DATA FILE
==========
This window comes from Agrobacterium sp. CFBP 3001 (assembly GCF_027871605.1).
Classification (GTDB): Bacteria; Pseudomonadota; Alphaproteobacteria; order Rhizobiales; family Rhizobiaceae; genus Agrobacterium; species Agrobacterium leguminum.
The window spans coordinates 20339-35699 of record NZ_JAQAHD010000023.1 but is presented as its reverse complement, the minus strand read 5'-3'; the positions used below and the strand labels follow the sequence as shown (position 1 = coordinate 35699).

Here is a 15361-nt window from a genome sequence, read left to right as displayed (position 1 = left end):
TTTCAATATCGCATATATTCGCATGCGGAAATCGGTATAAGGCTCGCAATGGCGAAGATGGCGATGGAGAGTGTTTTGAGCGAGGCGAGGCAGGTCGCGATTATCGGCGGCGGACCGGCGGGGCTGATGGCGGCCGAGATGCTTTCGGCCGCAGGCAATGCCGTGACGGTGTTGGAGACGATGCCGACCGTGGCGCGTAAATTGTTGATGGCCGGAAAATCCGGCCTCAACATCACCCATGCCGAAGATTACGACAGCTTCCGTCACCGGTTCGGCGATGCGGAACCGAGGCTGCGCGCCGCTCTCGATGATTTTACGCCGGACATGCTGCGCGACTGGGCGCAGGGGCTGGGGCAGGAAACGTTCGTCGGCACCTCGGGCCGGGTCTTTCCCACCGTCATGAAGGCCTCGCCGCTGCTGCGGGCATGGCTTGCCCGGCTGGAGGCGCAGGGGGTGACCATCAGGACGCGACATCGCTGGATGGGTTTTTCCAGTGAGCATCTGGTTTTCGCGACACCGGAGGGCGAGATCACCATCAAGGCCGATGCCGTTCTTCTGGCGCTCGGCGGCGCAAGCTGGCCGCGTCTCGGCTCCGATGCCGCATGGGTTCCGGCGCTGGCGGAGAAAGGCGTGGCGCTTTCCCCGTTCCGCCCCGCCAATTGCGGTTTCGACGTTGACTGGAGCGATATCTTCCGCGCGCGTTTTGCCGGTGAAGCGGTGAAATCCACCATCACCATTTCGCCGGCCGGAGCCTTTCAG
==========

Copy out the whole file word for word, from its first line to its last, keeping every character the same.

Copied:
This window comes from Agrobacterium sp. CFBP 3001 (assembly GCF_027871605.1).
Classification (GTDB): Bacteria; Pseudomonadota; Alphaproteobacteria; order Rhizobiales; family Rhizobiaceae; genus Agrobacterium; species Agrobacterium leguminum.
The window spans coordinates 20339-35699 of record NZ_JAQAHD010000023.1 but is presented as its reverse complement, the minus strand read 5'-3'; the positions used below and the strand labels follow the sequence as shown (position 1 = coordinate 35699).

Here is a 15361-nt window from a genome sequence, read left to right as displayed (position 1 = left end):
TTTCAATATCGCATATATTCGCATGCGGAAATCGGTATAAGGCTCGCAATGGCGAAGATGGCGATGGAGAGTGTTTTGAGCGAGGCGAGGCAGGTCGCGATTATCGGCGGCGGACCGGCGGGGCTGATGGCGGCCGAGATGCTTTCGGCCGCAGGCAATGCCGTGACGGTGTTGGAGACGATGCCGACCGTGGCGCGTAAATTGTTGATGGCCGGAAAATCCGGCCTCAACATCACCCATGCCGAAGATTACGACAGCTTCCGTCACCGGTTCGGCGATGCGGAACCGAGGCTGCGCGCCGCTCTCGATGATTTTACGCCGGACATGCTGCGCGACTGGGCGCAGGGGCTGGGGCAGGAAACGTTCGTCGGCACCTCGGGCCGGGTCTTTCCCACCGTCATGAAGGCCTCGCCGCTGCTGCGGGCATGGCTTGCCCGGCTGGAGGCGCAGGGGGTGACCATCAGGACGCGACATCGCTGGATGGGTTTTTCCAGTGAGCATCTGGTTTTCGCGACACCGGAGGGCGAGATCACCATCAAGGCCGATGCCGTTCTTCTGGCGCTCGGCGGCGCAAGCTGGCCGCGTCTCGGCTCCGATGCCGCATGGGTTCCGGCGCTGGCGGAGAAAGGCGTGGCGCTTTCCCCGTTCCGCCCCGCCAATTGCGGTTTCGACGTTGACTGGAGCGATATCTTCCGCGCGCGTTTTGCCGGTGAAGCGGTGAAATCCACCATCACCATTTCGCCGGCCGGAGCCTTTCAG